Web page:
North American Construction's President and COO Joe Lambert is dwarfed by one of the company's 300 monster haul-trucks.GRAHAM HICKS/EDMONTON SUNEdmonton

North American Construction’s president and COO (chief operations officer) Joe Lambert sheds his corporate identity when he walks into the storied Spruce Grove company’s enormous, new, state-of-the-art repair/re-build facility in the Acheson Industrial Park.

Lambert’s like a kid in a sandbox, showing off several of North American’s 240-ton to 400-ton earth-moving trucks in the shop for refurbishment and rebuilding.

These are not just trucks, they are TRUCKS — some of the biggest in the world.

With its most significant expansion since 2012, the publicly-traded company  purchased all of former competitor Aecon’s contract-mining division, including its entire dirt-moving fleet, in November.

The 26 240-tonners added from Aecon has bumped North American’s dirt-hauling fleet to 300 trucks, from 100-ton carriers to 31 of the world’s largest 400-tons-at-a-time monster haul trucks

A mechanic beside a North American haul-truck being refurbished in Acheson gives the viewer an idea of just how big these trucks are.

North American now has the largest fleet of heavy haulers on the continent, almost all working in the oilsands. Its gross revenues are expected to grow by 70 per cent in 2019, to over $700 million.

The quiet industrial giant has come a long way since 2012, when new chairman/CEO Martin Ferron stood in front of his employees and told them the truth.

That, contrary to the false optimism of previous management, North American was in dire straits. Seven years ago, the company was carrying an unsustainable $400 million debt load. In just one year, its shares had tumbled by 80 per cent, bottoming out at $2.60 a share.

In 2012 Ferron and Lambert set out on a courageous right-sizing of North American. It lasted six years.

North American sold three of its four divisions — pilings, pipelines and industrial. Debt was paid down with the proceeds from each divestment. An extravagant corporate head office in Calgary was abandoned for modest administrative offices back in Acheson.

All that remained was North American’s heavy construction and mining operations — and most of that consisted of being a major earth-moving contractor at oilsands surface mines, removing, storing and replacing the “overlay” atop the bitumen deposits.

“The oilsands are our bread and butter,” says Lambert. “Once a mine is operating, there’s no on-off switch. Moving overlay is a non-stop operation.”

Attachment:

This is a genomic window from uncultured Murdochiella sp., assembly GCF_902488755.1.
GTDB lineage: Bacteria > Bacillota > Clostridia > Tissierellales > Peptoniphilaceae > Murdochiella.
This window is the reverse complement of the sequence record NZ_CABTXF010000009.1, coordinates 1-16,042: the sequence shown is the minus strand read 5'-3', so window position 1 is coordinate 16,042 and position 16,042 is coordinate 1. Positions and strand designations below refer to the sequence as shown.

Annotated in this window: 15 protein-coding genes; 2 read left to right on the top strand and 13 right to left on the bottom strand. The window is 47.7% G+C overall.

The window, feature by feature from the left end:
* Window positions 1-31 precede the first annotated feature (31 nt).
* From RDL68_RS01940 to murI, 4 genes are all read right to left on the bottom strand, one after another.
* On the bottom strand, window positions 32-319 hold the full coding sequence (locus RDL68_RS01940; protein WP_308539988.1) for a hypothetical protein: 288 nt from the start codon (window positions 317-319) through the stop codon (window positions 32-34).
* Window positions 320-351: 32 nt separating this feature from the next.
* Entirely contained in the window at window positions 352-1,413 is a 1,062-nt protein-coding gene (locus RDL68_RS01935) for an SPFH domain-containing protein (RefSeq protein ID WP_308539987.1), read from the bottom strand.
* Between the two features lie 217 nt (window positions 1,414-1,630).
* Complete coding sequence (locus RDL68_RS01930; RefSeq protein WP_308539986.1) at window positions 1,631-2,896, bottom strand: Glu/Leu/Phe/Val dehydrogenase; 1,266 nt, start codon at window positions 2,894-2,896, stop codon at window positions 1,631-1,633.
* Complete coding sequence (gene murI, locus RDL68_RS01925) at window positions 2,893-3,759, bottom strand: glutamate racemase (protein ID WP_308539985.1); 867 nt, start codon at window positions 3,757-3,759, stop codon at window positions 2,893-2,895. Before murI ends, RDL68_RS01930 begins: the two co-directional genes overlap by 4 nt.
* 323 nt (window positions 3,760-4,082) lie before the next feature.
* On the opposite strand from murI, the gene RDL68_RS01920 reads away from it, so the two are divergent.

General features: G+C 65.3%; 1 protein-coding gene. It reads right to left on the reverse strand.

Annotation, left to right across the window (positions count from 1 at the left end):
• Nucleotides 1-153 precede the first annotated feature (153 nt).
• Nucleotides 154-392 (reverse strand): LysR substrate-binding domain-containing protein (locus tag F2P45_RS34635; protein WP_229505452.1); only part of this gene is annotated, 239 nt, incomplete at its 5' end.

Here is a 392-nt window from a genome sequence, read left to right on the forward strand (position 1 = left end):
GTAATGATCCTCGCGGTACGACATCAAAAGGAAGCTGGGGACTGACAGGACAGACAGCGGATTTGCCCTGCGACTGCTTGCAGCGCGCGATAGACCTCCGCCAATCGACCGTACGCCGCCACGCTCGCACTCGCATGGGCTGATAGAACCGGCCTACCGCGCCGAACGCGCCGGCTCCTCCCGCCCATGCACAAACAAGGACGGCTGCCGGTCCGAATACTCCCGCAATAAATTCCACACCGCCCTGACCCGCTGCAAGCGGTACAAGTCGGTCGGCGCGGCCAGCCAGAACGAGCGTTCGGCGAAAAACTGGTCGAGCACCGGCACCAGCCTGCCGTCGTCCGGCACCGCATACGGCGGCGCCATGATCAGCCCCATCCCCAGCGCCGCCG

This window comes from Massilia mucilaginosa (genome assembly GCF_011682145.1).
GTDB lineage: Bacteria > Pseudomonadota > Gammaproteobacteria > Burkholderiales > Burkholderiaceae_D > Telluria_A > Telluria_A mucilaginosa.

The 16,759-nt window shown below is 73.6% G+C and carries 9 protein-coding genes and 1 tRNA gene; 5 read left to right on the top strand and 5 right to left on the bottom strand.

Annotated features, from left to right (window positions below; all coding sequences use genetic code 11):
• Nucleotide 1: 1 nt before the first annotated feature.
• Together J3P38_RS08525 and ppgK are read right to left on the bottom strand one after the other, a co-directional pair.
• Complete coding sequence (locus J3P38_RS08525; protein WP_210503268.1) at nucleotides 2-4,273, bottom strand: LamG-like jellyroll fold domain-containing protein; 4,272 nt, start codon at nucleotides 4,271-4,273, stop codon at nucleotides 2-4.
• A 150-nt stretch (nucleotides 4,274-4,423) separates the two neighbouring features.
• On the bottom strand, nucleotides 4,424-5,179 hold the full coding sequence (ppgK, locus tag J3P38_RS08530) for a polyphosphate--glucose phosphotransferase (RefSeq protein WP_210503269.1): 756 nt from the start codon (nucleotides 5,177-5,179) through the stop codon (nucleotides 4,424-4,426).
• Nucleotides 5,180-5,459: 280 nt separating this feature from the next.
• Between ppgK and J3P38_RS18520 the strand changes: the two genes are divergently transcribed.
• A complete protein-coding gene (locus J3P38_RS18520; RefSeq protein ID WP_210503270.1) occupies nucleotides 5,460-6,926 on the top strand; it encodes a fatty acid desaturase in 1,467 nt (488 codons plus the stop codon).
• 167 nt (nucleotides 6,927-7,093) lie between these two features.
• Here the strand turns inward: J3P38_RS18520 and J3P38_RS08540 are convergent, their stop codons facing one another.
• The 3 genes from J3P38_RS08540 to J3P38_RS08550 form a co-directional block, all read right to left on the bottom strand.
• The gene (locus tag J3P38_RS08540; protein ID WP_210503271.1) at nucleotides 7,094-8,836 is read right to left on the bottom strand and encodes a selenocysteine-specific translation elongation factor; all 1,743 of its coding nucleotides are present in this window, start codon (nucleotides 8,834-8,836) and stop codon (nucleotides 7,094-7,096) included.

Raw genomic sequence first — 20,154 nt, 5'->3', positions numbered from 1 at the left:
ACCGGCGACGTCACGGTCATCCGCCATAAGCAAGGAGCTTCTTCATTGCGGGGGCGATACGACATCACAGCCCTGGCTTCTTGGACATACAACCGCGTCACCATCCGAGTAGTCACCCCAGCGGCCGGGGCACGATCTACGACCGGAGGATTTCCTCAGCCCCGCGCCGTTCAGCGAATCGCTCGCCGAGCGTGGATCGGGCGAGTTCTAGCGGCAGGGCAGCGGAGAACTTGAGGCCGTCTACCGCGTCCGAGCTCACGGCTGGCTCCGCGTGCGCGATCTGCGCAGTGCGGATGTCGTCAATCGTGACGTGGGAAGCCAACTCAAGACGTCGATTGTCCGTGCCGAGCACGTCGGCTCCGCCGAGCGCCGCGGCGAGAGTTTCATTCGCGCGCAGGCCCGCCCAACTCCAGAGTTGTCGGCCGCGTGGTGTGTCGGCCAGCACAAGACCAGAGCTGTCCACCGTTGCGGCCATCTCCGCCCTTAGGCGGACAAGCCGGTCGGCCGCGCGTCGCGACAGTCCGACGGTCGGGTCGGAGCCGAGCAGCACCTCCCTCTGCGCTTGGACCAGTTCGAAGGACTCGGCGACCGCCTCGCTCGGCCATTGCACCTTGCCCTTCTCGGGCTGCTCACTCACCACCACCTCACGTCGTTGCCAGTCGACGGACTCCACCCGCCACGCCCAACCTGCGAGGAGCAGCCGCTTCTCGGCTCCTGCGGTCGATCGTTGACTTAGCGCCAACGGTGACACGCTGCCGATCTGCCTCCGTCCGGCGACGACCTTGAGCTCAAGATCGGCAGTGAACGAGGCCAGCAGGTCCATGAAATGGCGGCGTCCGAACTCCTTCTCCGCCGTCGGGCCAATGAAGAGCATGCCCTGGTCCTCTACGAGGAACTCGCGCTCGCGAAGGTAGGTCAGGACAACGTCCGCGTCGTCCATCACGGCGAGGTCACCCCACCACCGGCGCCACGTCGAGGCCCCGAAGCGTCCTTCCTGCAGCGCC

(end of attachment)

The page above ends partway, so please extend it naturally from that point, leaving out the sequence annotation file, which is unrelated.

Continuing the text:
The executive team then set about becoming the best and most efficient dirt-movers in North America.

The new Acheson refurbishment facility was the result of the realization that extending the lives of the heavy trucks through overhauling and re-building would be considerably more cost-efficient than the previous practice of simply buying new, selling used.

Looking back, the timing of North American’s re-sizing couldn’t have been better.

When the great 2015-17 oilsands slowdown happened, the company was already lean and mean. “We had already restructured and done everything possible to be ultra-competitive,” says Lambert. “All resource extraction is cyclical. Through the downturns, if you are the lowest-cost service provider with a good safety record, you get the work.”

While the rest of the industry was diving headfirst into the dumpster, North American had already right-sized and refocused on its core operation. It had plenty of work orders, had shed debt and restored its credit-worthiness.

With other companies shedding assets at fire sale prices, North American Chair/CEO Ferron pushed the BUY/EXPAND button.

It easily financed the $200 million Aecon equipment purchase. A backlog of work orders had grown from $100 million at the start of 2018 to $1.2 billion in contracted work scheduled through 2023.

For the first time since Ferron took on North American’s leadership, last year the company also diversified with a $42.5 million purchase of 49 per cent of Nuna Logistics, an Edmonton-based, majority Inuit-owned road-building company in the far north. “We saw operating synergies, long-term profitability and a slight reduction of our dependency on the oilsands,” says Lambert.

When the Gouin family sold the then-private North American in 2003 for $400 million, the family kept the real estate, leasing the yard and buildings back to North American.

Last year the company, having purchased its own Acheson property beside the Glowing Embers RV Park, moved into a new, custom-built four-storey $28 million corporate, administrative and maintenance/rebuilding facility.

It’s been a tough haul, but North American is clearly out of the woods and starting to soar.

Its assets and revenues are growing, its prospects glowingly described by industry analysts. Its stock, currently around $15 a share, is at a 10-year peak.

As a long-time area company, with 150 employees here and 1,800 employees throughout Northern Alberta, North American’s revival is nothing but good news for metropolitan Edmonton.